Elderberries have shallow roots, and young plants don’t compete well with weeds. Mulch the plantings with wood chips or straw and carefully pull any weeds. As the shrubs get older, their foliage shades the ground and prevents most weed growth.
Elderberries spread quickly through new canes. Fruit bears most heavily on canes that are two to three years old. To keep your planting healthy, prune the shrubs every winter to remove any canes that are older than three years. Prune out canes that rub against each other, as well as those that are dead.
Pests and Diseases
Elderberries, like most native plants, suffer few insect and disease problems. Borers occasionally infest old elderberry canes, but that can be controlled through annual pruning. In wet, humid weather, you might notice leaf spots or other fungal diseases, but these problems are rarely serious.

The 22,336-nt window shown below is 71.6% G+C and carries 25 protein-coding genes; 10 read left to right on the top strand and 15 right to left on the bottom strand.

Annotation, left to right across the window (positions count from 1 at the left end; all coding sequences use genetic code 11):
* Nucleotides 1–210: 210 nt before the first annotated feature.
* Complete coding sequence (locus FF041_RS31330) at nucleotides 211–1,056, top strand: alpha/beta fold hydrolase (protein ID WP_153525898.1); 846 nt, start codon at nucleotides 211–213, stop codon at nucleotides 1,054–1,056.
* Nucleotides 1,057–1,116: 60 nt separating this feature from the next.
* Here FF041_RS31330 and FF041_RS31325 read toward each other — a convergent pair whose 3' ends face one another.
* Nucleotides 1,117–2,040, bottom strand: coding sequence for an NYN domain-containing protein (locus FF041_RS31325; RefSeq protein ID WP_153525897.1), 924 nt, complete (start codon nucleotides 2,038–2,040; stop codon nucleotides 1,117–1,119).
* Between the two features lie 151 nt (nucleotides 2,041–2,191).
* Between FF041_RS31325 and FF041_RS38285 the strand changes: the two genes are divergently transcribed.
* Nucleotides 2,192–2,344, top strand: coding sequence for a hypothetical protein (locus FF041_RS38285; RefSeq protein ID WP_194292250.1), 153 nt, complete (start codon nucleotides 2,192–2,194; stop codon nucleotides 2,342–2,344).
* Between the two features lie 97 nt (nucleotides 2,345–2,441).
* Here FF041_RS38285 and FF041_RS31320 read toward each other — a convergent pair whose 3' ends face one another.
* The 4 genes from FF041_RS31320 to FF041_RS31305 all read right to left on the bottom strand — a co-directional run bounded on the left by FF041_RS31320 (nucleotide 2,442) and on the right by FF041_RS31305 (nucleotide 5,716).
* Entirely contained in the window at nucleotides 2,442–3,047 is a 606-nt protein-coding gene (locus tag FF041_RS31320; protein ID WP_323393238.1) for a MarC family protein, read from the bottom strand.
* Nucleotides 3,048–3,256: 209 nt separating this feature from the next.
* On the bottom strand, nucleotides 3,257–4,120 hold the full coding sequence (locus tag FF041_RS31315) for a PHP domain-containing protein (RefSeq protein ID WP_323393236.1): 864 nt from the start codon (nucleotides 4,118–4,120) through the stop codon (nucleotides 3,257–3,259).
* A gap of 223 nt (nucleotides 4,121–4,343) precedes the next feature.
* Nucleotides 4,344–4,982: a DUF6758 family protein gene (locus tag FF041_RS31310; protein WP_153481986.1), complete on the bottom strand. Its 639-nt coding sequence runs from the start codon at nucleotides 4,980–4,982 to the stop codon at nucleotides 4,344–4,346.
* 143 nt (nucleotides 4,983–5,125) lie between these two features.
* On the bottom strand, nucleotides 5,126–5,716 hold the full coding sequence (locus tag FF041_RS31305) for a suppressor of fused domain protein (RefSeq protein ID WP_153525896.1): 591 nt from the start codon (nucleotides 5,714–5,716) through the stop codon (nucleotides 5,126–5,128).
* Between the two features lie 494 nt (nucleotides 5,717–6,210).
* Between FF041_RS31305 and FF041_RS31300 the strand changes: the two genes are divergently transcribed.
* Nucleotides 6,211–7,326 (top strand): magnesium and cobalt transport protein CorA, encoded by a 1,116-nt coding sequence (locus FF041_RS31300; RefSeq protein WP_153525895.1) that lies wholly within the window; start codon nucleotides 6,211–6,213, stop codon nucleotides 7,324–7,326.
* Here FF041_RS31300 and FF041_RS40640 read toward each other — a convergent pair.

Elderberries ripen in late summer to fall. Mature berries are deep purple to black and form in dense clusters. Pick the berries by hand or use scissors to snip off the clusters and strip the fruit. A healthy plant might produce ten to fifteen pounds of fruit. One of your biggest challenges in growing elderberries is beating the birds and squirrels to the ripening fruit. Stretch a net over the shrubs when berries start to form to thwart wildlife, or grow enough to share.